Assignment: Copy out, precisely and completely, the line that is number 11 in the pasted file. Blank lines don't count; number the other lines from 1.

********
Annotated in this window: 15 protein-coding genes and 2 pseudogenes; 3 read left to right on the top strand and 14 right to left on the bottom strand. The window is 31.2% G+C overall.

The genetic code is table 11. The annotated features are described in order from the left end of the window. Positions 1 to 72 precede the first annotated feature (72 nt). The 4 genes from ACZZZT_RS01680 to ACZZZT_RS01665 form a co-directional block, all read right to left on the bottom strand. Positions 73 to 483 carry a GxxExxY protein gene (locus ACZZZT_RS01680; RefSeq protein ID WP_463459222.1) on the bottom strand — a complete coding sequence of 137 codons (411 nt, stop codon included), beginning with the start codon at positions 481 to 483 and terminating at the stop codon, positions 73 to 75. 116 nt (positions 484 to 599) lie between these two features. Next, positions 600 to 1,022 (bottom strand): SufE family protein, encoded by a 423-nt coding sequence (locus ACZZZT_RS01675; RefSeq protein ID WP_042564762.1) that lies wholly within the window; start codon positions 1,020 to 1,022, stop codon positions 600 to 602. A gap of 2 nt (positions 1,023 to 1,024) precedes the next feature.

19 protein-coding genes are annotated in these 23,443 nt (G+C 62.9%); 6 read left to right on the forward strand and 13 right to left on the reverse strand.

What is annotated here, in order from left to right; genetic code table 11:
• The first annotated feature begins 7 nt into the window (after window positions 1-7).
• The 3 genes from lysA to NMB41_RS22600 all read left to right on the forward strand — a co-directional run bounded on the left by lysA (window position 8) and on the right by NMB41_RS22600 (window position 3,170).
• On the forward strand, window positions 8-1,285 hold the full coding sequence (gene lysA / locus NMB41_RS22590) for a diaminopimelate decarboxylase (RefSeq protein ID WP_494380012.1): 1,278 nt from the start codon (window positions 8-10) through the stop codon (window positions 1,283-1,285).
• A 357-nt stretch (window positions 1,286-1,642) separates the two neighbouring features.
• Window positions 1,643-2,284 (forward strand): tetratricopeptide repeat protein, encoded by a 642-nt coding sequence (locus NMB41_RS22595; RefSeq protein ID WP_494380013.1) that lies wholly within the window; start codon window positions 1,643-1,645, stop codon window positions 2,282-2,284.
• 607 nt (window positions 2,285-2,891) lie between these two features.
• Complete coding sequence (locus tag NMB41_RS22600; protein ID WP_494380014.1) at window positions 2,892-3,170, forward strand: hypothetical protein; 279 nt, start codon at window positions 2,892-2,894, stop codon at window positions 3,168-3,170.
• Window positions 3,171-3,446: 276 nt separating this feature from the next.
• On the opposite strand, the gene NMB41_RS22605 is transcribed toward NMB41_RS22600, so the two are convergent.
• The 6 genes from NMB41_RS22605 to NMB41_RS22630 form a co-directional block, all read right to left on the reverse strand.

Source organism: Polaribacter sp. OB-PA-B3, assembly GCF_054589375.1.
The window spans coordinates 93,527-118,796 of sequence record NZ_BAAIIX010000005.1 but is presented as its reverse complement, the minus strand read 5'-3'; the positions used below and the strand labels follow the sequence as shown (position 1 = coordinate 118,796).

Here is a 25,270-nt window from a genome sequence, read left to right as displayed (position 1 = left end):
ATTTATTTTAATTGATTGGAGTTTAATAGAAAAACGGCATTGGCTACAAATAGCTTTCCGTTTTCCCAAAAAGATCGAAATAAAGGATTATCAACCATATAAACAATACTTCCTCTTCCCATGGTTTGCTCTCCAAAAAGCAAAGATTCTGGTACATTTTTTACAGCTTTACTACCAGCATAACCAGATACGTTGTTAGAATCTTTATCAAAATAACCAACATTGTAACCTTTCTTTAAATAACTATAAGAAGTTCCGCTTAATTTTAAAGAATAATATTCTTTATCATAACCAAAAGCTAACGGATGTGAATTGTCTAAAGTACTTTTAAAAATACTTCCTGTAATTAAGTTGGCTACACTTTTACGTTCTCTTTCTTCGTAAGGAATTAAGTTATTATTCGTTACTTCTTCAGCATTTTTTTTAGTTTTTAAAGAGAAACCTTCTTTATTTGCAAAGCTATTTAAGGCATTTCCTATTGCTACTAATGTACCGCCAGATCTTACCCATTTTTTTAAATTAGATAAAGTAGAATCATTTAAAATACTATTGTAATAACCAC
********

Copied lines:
• Complete coding sequence (locus tag NMB41_RS22600; protein ID WP_494380014.1) at window positions 2,892-3,170, forward strand: hypothetical protein; 279 nt, start codon at window positions 2,892-2,894, stop codon at window positions 3,168-3,170.